City leaders rip proposal to merge GPD-Sheriff's Office
The Gainesville City Commission voted 7-0 in favor of a resolution opposing a merger of the departments.
Published: Tuesday, January 25, 2011 at 7:51 a.m.
Last Modified: Tuesday, January 25, 2011 at 7:51 a.m.
Gainesville city commissioners Thursday unanimously and firmly announced their opposition to a proposal to merge the police department with the Alachua County Sheriff's Office, calling it "shameful," "an embarrassment" and "unbelievable."
IF YOU GO
What: Alachua County Legislative Delegation hearing about merging Gainesville Police Department and Alachua County Sheriff's Office
When: Monday, 10 a.m.
Where: Long Gallery, Thomas Center Building A
If you plan to address the delegation, made up of the state senator and representatives serving Alachua County, must contact Rep. Chuck Chestnut's office in advance by emailing email@example.com or calling 955-3083.
In a 7-0 vote, the commission passed a resolution opposing the proposed legislation that would assemble a 30-member study commission to "develop a proposed unification plan for local law enforcement services between the City of Gainesville and Alachua County under the direction of an elected Sheriff as head of the agency."
The bill was drafted by the local Police Benevolent Association, whose president, Brandon Kutner, argues that consolidation would streamline law enforcement services in the county.
If introduced in the Legislature, the bill to create a study commission would have to be approved in the House and Senate and signed by Gov. Rick Scott.
Then, if the study commission -- made up of appointees from the city and county commissions, police unions, county constitution officers and others -- recommends unification, it would go back to the Legislature.
If lawmakers approve, a referendum in November 2012 would go to county voters, who would then ultimately decide whether to consolidate the departments.
The county's legislative delegation -- made up of state Sen. Steve Oelrich, R-Cross Creek, and Reps. Leonard L. Bembry, D-Madison; Chuck Chestnut, D-Gainesville; Keith Perry, R-Gainesville; and Elizabeth Porter, R-Lake City -- will hold a hearing on the issue Monday at 10 a.m. at the Thomas Center.
There are several steps and at least 22 months between now and the proposal becoming a reality.
The City Commission does not plan to take it lying down.
Commissioner Randy Wells made a plea for citizens to come out en masse.
"Seven of us standing lockstep together is not going to do it," Wells said. "It's going to take this whole city saying, well I won't swear here, but, 'Heck no.'"
Mayor Craig Lowe said the idea violates the city's right to home rule, which allows the city to independently set its charter and makes changes as needed.
"If a problem arises under our current system, we can meet here as the City Commission and discuss it with the city manager and the chief of police," Lowe said. "If we were to have elimination or the abolition [of the police department], then funding for law enforcement within the city of Gainesville would be determined countywide."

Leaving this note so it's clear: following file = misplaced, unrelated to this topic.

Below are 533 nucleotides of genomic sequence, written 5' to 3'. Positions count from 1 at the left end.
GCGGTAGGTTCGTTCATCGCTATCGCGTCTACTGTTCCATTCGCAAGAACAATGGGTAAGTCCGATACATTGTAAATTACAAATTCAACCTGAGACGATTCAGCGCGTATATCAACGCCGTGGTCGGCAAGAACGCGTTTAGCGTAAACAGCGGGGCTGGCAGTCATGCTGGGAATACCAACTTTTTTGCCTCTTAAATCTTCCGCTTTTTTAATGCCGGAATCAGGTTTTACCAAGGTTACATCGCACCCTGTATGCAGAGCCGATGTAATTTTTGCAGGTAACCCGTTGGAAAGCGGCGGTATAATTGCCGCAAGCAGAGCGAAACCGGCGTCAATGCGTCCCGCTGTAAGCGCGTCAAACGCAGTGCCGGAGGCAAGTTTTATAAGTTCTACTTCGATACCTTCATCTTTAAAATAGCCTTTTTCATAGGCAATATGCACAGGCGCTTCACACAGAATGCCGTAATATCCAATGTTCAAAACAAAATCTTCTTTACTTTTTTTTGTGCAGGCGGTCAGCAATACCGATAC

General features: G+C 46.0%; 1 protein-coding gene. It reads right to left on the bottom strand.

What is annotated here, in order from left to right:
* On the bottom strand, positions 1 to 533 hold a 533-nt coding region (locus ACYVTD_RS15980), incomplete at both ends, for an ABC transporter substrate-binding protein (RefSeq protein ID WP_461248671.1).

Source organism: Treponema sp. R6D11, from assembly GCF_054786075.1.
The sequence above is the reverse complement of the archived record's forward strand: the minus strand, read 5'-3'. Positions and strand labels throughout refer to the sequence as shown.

He also said city residents expect better response times from police than people who live in the unincorporated county.
If the city and the unincorporated area were served by the same entity, Gainesville residents would be subsidizing police service for those who lived outside of the city limits, he said.
Commissioner Thomas Hawkins said Gainesville residents have built an agency that prides itself on initiatives like the Reichert House Youth Academy for at-risk young men, involvement with homeowners' associations and community-based policing that lets officers get to know and work with business owners and residents.
"We would have no guarantee that those same values would be carried through," he said.
City Manager Russ Blackburn estimated that the city would lose $10 million in assets -- from GPD property to patrol cars -- in the consolidation.
Lowe said he thinks that is a low estimate.
"It would be a very high priority for the city to protect its police department," Lowe said.
The 14 residents who spoke at the meeting said consolidation, not to mention the process this measure has taken, was a bad idea.
Former Mayor-Commissioner Mark Goldstein called the study commission a "kangaroo court."
Jeff McAdams, the president of the local Fraternal Order of Police chapter, which represents the city's police officers and, after a recent vote, will soon represent county deputies, called this an opportunity for the union and the city to work together.
McAdams reiterated his request for a staffing study to determine if more officers are needed to maintain a safe city and suggested the PBA was trying to capitalize on the rift between the commission and the FOP.
While he said he wants his "brothers and sisters in law enforcement," including those in the PBA, to get the benefits they deserve, he labeled the union's current tact as "absolutely inexcusable."
Rosa Williams, a leader in the black community who serves on GPD's Black on Black Crime Task Force, said she was "blindsided" by the effort to abolish the department.
"I will die supporting the Gainesville Police Department," Williams said. "Yeah, we disagree, but we have a good working relationship and I resent anyone coming along to try to change that."
Contact Chad Smith at 338-3104 or firstname.lastname@example.org.
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